Raquel Robles
over 1 year ago
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What to say in a interview?

Hi Jobcase Community unfortunately inhave no job since last Friday. And if i do get future interviews what can i say about that one manager treated me unfairly or bullying we know we do not suppose to talk about manager or the previous job how to handle that question if i am asked about it.

Thank You

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Gage Cherry
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You say something along the lines of:

“I resigned because I felt the company was not a good fit for me and I felt that for the sake of both my personal and professional development, I should look for external employment opportunities.”

You’re not blaming the company at all or speaking negatively, just that it wasn’t a good fit. You also state that you’re interested in both personal and professional development.

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Cammie Mangan
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Tell the truth just don't draw it out to long.

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Floyd Smith
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How are they going to know about this unless you bring it up first. The more you stay on this one subject itcould turn around against you with interviewer or boss of the company start thinking that you could become a liability risk or troublemaker if they give you a job. One of the first rules in an interview never criticize or make accusations of a former manager or boss even if true. The less you say in your interview about any past issues the better for you. Just be nice and respectful of your former job and that you just wanted to move on you feel better qualified for the position you're looking for and would like the chance to prove yourself. Do this and you'll be okay.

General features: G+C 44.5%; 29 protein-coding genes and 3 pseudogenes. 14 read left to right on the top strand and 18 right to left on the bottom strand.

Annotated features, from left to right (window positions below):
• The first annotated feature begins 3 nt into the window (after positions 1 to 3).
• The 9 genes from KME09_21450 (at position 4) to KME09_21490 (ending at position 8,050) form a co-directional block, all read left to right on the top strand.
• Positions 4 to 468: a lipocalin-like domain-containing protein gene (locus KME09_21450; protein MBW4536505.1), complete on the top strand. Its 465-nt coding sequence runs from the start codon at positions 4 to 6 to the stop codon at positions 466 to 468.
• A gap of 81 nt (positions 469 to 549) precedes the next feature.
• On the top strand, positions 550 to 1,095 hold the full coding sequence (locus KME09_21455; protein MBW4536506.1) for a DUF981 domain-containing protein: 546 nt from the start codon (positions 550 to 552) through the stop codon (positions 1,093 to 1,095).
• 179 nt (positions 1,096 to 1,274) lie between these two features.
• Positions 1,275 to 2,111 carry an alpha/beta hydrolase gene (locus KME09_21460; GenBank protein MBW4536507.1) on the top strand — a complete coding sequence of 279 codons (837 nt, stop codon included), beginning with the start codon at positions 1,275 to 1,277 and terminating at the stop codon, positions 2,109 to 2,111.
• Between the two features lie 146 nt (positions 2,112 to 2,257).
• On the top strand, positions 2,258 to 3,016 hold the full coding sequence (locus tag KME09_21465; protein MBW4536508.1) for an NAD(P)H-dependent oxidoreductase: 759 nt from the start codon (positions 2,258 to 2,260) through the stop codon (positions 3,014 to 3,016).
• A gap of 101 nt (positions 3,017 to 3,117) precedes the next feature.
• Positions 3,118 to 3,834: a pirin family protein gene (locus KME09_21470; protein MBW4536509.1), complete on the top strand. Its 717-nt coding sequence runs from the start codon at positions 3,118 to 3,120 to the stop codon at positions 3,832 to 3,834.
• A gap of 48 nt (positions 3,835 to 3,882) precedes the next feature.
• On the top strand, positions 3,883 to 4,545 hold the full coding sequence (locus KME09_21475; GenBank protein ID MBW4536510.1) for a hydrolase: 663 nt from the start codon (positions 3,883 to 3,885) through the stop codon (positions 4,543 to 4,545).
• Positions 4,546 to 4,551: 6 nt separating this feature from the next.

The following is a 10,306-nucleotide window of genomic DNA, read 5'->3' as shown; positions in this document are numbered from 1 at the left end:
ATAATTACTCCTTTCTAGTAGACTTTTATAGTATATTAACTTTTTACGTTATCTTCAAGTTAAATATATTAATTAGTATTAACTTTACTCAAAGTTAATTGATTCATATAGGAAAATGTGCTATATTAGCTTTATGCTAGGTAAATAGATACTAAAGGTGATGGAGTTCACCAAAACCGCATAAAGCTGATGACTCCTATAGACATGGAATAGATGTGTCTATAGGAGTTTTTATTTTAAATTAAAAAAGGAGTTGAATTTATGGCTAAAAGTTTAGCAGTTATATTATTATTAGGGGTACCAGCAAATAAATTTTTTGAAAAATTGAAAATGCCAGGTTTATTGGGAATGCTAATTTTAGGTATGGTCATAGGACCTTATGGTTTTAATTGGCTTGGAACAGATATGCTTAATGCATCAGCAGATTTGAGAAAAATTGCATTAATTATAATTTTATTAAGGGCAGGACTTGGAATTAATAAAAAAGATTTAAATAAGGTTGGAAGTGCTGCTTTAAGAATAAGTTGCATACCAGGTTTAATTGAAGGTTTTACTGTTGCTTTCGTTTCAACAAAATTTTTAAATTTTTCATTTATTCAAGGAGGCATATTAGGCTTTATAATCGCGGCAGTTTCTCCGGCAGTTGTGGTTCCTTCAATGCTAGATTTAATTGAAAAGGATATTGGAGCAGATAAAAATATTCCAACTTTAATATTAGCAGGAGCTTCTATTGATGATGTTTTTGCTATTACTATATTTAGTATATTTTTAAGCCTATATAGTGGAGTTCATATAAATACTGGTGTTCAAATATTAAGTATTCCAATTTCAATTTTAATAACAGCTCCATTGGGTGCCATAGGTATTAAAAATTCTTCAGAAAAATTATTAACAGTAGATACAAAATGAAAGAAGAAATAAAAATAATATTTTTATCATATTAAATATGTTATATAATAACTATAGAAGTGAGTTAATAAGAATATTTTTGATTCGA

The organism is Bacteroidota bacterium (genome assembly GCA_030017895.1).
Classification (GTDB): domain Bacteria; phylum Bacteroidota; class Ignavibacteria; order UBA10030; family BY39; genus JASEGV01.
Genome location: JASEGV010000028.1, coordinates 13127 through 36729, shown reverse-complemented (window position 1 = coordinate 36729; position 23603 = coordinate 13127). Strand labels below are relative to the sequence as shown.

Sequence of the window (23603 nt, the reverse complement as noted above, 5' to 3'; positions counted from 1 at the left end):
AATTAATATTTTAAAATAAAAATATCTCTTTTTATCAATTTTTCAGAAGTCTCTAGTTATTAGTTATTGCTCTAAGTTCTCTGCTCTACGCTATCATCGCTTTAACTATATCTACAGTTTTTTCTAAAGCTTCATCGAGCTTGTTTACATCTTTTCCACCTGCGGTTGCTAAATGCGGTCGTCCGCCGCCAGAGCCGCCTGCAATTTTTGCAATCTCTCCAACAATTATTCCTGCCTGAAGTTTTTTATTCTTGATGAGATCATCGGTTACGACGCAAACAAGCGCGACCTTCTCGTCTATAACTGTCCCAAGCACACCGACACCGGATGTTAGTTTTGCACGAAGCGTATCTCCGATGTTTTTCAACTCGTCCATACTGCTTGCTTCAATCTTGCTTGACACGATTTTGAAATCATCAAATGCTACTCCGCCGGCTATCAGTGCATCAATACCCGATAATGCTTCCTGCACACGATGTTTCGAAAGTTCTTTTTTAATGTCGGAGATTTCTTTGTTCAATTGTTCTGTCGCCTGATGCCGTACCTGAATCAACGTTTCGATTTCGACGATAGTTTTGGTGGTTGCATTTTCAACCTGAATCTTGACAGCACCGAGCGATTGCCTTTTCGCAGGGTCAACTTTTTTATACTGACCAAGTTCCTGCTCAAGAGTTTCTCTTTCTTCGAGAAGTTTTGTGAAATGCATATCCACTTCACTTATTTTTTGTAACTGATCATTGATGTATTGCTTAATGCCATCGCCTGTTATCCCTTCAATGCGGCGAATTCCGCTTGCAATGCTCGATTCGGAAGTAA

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Deshuna Breaux
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well Raquel Robles i kind of understand when i used to work at subway the manager would talk about them behind their backs,no one works at subway any more because she doesn't know how to keep people she drove them off .For one when i worked there the manager i guess terminated me simply because she said i was a no call no show but it turns out she never called me because i never seen a miss call from her pop up and also because one of the employees that she hired had criminal records so she told me to pick up the slicer for the vegetables and as soon as i picked it up my finger got caught in it and it had to be unscrewed and i wasn't trained on how to do that so the other girl should have got in trouble for telling me to pick it up without supervision i got my finger cut in one slicer and another finger caught in the other slicer.